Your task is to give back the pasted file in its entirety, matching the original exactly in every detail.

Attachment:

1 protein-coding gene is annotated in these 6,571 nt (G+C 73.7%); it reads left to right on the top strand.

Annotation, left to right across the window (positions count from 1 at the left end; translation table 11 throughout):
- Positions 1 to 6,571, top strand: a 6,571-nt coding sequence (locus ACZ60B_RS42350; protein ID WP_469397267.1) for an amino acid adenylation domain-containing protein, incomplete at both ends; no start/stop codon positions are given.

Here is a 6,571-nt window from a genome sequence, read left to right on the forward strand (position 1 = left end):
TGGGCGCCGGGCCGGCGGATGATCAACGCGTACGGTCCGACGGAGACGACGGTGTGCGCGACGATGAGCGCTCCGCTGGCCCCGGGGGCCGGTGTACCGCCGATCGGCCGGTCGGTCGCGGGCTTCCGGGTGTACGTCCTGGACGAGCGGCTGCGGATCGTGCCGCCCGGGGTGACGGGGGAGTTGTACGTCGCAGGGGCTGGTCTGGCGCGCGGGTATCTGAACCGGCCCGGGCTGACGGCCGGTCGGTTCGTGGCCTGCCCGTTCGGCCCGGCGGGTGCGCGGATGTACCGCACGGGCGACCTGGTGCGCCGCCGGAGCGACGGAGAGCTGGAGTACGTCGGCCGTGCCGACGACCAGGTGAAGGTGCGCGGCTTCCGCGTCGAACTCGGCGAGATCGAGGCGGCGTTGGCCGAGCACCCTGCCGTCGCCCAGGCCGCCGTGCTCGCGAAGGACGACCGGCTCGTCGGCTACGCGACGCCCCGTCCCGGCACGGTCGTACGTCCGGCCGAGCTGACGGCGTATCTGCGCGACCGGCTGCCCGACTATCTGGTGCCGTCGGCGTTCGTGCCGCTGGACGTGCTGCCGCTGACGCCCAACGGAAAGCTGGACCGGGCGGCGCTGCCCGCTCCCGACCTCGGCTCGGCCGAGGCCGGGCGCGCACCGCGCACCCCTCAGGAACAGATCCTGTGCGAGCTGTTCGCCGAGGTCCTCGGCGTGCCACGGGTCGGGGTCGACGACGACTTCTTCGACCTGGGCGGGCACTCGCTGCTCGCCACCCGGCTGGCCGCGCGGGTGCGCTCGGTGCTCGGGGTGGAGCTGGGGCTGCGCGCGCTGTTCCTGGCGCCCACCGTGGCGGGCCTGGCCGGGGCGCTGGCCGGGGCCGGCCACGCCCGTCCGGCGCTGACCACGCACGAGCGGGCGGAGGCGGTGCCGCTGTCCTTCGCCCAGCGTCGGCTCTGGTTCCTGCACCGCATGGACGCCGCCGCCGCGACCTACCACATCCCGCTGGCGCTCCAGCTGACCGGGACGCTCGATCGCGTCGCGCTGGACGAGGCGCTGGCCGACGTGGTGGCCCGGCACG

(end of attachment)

1 protein-coding gene is annotated in these 6,571 nt (G+C 73.7%); it reads left to right on the top strand.

Annotation, left to right across the window (positions count from 1 at the left end; translation table 11 throughout):
- Positions 1 to 6,571, top strand: a 6,571-nt coding sequence (locus ACZ60B_RS42350; protein ID WP_469397267.1) for an amino acid adenylation domain-containing protein, incomplete at both ends; no start/stop codon positions are given.

Here is a 6,571-nt window from a genome sequence, read left to right on the forward strand (position 1 = left end):
TGGGCGCCGGGCCGGCGGATGATCAACGCGTACGGTCCGACGGAGACGACGGTGTGCGCGACGATGAGCGCTCCGCTGGCCCCGGGGGCCGGTGTACCGCCGATCGGCCGGTCGGTCGCGGGCTTCCGGGTGTACGTCCTGGACGAGCGGCTGCGGATCGTGCCGCCCGGGGTGACGGGGGAGTTGTACGTCGCAGGGGCTGGTCTGGCGCGCGGGTATCTGAACCGGCCCGGGCTGACGGCCGGTCGGTTCGTGGCCTGCCCGTTCGGCCCGGCGGGTGCGCGGATGTACCGCACGGGCGACCTGGTGCGCCGCCGGAGCGACGGAGAGCTGGAGTACGTCGGCCGTGCCGACGACCAGGTGAAGGTGCGCGGCTTCCGCGTCGAACTCGGCGAGATCGAGGCGGCGTTGGCCGAGCACCCTGCCGTCGCCCAGGCCGCCGTGCTCGCGAAGGACGACCGGCTCGTCGGCTACGCGACGCCCCGTCCCGGCACGGTCGTACGTCCGGCCGAGCTGACGGCGTATCTGCGCGACCGGCTGCCCGACTATCTGGTGCCGTCGGCGTTCGTGCCGCTGGACGTGCTGCCGCTGACGCCCAACGGAAAGCTGGACCGGGCGGCGCTGCCCGCTCCCGACCTCGGCTCGGCCGAGGCCGGGCGCGCACCGCGCACCCCTCAGGAACAGATCCTGTGCGAGCTGTTCGCCGAGGTCCTCGGCGTGCCACGGGTCGGGGTCGACGACGACTTCTTCGACCTGGGCGGGCACTCGCTGCTCGCCACCCGGCTGGCCGCGCGGGTGCGCTCGGTGCTCGGGGTGGAGCTGGGGCTGCGCGCGCTGTTCCTGGCGCCCACCGTGGCGGGCCTGGCCGGGGCGCTGGCCGGGGCCGGCCACGCCCGTCCGGCGCTGACCACGCACGAGCGGGCGGAGGCGGTGCCGCTGTCCTTCGCCCAGCGTCGGCTCTGGTTCCTGCACCGCATGGACGCCGCCGCCGCGACCTACCACATCCCGCTGGCGCTCCAGCTGACCGGGACGCTCGATCGCGTCGCGCTGGACGAGGCGCTGGCCGACGTGGTGGCCCGGCACG